Paying Off The Mortgage Early vs. Investing

I’ve had enough people ask me about this topic now that I feel it deserves an additional blog post. I briefly addressed it here, and I’ll address it briefly again.

Why pay off a low interest rate mortgage (~3-5%) early when you could earn ~8-12% in the stock market?

To most people, the smarter and more financially savvy thing to do is to invest any extra money in the stock market and pay off your mortgage slowly. The logic is that you are borrowing money at around ~3-5% on the mortgage to earn ~8-12% in the market, giving you a margin of ~3-9%.

I don’t disagree at all with that logic, but what it fails to address is risk. Here’s a great article by 60 Minute Finance that echoes my sentiments much more eloquently than I can. And here’s a snippet from that article that provides a different perspective using a hypothetical scenario:

…let’s address the question of which is a better use of available cash: Pay off the house early or invest?

Too often the question is only asked one way: Assuming you have a mortgage, would you apply extra payments to it, or instead make only the required payment and invest the difference? It’s less frequently asked the other way: If you have no mortgage, would you borrow money against your home for an investment?

60 Minute Finance

It really is a matter of personal preference and risk tolerance. Some people are risk seekers / risk lovers whereas others are risk averse. I like to think I’m somewhere in the middle, but maybe I’m more risk averse.

For me, having a paid-for house is more valuable than carrying debt and earning a few percent more in investments. Yes, I won’t have a mortgage interest tax deduction anymore, but I’d rather not pay interest just for the purpose of getting a little bit of that back from the government.

To be clear, I’m not forgoing investing completely. We still invest a little over 15% of our income in our retirement accounts. But for now, I’ll be continuing to apply any extra funds to our goal of paying off the mortgage early. Once that’s taken care, we will move on to our bigger goal of financial independence.

And for those who have time, here’s another article that addresses the question by Modest Money. He mentions another great benefit of not having a mortgage: better cash flow.

 

10 thoughts on “Paying Off The Mortgage Early vs. Investing

  1. Yeah, people are fooling themselves if they don’t think about risk. Same thing when they put very little down and buy the largest and most expensive house they can barely afford. They say they are “investing” in their property when they forgot about all the expenses that go with a house they can’t afford. Murphy will be right around the corner. Stocks and investing are awesome. I’ve made hundreds of thousands on them. BUT that is through long term investing and also having no debt at the same time. When you have a no-debt attitude you spend way less, save way more, and then have money to invest.

  2. I think it also depends on how much you can afford to invest versus paying off the mortgage. Personally, I don’t have enough disposable income to invest it, and therefore until I get another job, I will only have my 401k/403b for investments. But if I had a lot of extra income per month, I might pay minimums and then invest, since my rate of return would be higher – and in theory, you *could* use that to lump-pay a bunch of principal on the mortgage at some point.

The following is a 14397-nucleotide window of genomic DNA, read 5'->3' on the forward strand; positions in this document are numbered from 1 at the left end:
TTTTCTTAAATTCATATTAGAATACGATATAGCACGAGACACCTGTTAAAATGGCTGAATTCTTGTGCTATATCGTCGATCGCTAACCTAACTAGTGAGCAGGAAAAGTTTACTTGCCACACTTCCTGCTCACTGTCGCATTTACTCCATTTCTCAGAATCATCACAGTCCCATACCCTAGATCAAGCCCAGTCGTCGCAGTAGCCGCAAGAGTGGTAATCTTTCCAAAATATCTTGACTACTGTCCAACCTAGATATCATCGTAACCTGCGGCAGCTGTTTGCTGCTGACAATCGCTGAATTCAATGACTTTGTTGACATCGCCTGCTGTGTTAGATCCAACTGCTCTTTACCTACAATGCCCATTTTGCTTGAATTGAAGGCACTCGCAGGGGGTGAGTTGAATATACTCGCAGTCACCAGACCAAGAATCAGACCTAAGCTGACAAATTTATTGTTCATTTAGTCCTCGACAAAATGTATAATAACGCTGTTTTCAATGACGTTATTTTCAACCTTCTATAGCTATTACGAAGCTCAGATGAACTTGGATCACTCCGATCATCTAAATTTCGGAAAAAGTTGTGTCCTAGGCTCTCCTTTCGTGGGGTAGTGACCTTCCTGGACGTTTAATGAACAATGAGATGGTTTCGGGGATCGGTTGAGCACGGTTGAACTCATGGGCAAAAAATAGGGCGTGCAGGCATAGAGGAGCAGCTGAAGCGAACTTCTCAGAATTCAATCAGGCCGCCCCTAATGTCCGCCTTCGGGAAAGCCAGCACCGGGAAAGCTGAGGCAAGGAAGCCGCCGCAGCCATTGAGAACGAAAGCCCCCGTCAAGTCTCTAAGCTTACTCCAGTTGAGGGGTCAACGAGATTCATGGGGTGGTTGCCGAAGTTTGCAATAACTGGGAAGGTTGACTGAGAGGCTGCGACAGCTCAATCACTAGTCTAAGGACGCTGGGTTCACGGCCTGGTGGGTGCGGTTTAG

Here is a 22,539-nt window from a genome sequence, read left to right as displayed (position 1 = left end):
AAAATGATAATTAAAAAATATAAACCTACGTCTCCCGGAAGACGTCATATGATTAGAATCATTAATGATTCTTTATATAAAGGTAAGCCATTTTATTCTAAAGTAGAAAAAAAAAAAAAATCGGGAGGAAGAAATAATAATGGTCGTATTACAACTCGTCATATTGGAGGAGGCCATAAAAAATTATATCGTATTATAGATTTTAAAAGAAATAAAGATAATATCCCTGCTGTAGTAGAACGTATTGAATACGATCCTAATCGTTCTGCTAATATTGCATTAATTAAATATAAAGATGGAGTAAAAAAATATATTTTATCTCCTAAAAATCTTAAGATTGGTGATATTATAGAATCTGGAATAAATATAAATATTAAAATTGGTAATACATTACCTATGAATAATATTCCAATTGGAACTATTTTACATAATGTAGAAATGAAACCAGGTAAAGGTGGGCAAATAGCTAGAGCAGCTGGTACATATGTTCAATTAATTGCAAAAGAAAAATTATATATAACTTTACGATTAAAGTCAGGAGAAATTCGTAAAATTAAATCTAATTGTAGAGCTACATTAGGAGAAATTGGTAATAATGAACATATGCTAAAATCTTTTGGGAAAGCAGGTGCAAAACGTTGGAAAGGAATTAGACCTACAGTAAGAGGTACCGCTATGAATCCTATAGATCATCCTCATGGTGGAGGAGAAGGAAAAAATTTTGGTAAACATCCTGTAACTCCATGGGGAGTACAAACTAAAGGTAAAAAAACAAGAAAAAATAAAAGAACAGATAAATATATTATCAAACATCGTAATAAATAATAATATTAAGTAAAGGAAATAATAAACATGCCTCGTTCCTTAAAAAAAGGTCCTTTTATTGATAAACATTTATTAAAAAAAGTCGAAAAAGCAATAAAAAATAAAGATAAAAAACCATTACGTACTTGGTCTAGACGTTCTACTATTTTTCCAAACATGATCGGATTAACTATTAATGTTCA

• I agree that, most likely, your returns would be greater investing, but the returns aren’t guaranteed. For me, I’d rather take the guaranteed “returns” for a short period on a path towards being completely debt-free. Although you could use that lump sum to pay a bunch of principal, the fact is, most people won’t do that unless it’s part of their financial goals. In my opinion, most people won’t pay off their mortgage much earlier unless they create a plan to do so. There are plenty of other places that extra lump sum could go.

  3. I’m a risk lover.

    My motto is: “Leverage is the beverage”

    Not only would I pay down my mortgage more slowly, I would take a home equity line of credit against any equity in my home and put that money to work. Borrow for 3-4% and earn maybe 10%. Use leverage to juice up your return on equity.

    • I know most people will agree with you, but as I said, it’s a matter of personal preference and risk tolerance. After I pay off the mortgage (goal is by 2020), I will most likely be investing heavily in the market. Until then, I’m comfortable with sacrificing potentially higher returns for the possibility of being completely debt-free.

  4. I know most people will agree with you, but as I said, it’s a matter of personal preference and risk tolerance. After I pay off the mortgage (goal is by 2020), I will most likely be investing heavily in the market. Until then, I’m comfortable with sacrificing potentially higher returns for the possibility of being completely debt-free.

  5. I agree that, most likely, your returns would be greater investing, but the returns aren’t guaranteed. For me, I’d rather take the guaranteed “returns” for a short period on a path towards being completely debt-free. Although you could use that lump sum to pay a bunch of principal, the fact is, most people won’t do that unless it’s part of their financial goals. In my opinion, most people won’t pay off their mortgage much earlier unless they create a plan to do so. There are plenty of other places that extra lump sum could go.

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